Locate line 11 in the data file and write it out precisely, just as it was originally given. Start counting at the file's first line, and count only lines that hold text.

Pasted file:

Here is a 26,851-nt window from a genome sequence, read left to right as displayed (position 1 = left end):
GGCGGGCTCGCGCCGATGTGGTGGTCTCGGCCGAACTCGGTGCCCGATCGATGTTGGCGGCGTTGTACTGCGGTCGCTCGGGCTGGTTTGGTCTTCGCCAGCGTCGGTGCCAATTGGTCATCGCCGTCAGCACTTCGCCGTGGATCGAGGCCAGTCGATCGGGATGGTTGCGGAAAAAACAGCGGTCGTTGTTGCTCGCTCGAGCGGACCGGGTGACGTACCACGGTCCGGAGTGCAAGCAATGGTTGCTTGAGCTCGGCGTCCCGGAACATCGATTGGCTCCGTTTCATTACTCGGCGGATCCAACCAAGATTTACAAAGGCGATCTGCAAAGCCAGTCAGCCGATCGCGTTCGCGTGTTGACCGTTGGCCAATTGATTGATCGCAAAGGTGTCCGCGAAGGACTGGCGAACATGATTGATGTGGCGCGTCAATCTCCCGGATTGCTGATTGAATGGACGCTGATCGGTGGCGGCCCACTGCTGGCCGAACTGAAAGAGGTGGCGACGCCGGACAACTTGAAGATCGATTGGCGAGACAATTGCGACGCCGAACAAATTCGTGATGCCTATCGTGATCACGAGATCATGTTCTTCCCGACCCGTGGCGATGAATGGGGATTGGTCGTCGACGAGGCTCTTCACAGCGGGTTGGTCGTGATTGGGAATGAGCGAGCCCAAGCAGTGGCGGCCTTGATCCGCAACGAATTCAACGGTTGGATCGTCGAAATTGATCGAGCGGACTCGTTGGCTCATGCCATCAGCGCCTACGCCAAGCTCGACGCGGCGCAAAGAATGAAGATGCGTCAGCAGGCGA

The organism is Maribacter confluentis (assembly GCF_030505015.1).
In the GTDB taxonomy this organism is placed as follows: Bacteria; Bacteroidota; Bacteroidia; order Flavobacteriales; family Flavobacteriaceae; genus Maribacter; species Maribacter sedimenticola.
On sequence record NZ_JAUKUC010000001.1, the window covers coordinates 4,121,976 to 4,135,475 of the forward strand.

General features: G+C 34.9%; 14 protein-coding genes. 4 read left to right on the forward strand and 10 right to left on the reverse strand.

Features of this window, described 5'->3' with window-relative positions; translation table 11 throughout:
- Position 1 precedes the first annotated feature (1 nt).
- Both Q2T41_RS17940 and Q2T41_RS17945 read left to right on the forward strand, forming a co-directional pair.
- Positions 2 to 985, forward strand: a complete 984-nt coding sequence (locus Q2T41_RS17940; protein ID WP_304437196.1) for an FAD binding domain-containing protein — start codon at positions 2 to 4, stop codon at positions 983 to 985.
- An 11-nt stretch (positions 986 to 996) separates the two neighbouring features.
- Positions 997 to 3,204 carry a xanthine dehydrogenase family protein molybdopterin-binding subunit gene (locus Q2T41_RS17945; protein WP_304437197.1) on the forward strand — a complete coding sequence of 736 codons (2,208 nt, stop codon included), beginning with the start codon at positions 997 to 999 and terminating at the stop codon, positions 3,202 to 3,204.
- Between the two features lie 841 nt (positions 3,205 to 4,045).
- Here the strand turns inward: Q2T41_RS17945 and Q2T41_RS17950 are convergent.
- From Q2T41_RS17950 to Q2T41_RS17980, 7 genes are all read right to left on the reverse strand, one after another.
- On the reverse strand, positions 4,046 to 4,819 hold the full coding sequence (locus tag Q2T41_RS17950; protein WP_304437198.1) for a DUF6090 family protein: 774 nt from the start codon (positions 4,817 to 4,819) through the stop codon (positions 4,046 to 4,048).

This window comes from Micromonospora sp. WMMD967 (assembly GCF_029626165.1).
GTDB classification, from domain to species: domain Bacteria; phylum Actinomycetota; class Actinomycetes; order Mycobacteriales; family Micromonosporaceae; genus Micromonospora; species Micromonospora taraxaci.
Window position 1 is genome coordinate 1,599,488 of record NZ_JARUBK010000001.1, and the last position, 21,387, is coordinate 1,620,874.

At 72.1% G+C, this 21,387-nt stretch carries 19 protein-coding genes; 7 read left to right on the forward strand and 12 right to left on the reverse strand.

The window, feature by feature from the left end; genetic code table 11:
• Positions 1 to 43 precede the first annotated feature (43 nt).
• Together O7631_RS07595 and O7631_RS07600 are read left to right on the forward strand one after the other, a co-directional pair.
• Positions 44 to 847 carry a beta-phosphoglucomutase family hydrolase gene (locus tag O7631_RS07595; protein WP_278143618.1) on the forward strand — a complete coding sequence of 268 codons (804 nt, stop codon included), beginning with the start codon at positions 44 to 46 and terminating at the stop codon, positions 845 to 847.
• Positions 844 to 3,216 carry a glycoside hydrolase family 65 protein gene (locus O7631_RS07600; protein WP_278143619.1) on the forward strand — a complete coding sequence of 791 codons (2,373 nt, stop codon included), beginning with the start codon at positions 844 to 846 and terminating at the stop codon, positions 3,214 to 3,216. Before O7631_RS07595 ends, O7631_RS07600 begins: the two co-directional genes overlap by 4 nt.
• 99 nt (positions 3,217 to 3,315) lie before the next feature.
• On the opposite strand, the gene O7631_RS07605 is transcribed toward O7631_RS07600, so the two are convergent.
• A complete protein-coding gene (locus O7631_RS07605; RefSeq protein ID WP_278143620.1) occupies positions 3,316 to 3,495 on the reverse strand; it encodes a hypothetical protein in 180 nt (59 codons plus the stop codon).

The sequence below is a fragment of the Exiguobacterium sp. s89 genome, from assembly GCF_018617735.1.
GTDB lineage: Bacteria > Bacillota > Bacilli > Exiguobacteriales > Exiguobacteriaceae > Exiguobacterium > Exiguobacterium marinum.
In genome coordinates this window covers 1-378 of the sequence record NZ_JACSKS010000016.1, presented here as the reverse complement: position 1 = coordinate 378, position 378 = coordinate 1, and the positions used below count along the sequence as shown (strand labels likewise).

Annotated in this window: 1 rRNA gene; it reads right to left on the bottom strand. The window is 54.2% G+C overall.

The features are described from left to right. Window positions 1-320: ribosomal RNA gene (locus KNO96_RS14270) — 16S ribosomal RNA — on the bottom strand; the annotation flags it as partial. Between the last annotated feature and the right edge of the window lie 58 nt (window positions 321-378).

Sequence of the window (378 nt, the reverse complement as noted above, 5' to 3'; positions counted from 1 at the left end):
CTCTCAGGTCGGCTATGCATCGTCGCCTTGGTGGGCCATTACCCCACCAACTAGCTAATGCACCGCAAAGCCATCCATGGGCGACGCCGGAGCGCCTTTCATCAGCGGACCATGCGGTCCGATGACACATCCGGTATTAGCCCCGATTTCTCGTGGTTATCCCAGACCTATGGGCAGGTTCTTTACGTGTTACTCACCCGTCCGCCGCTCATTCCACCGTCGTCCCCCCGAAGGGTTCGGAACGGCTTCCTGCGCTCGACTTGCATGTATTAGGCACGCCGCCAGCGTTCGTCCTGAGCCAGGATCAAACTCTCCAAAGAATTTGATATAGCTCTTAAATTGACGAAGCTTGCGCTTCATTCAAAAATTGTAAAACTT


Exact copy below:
- An 11-nt stretch (positions 986 to 996) separates the two neighbouring features.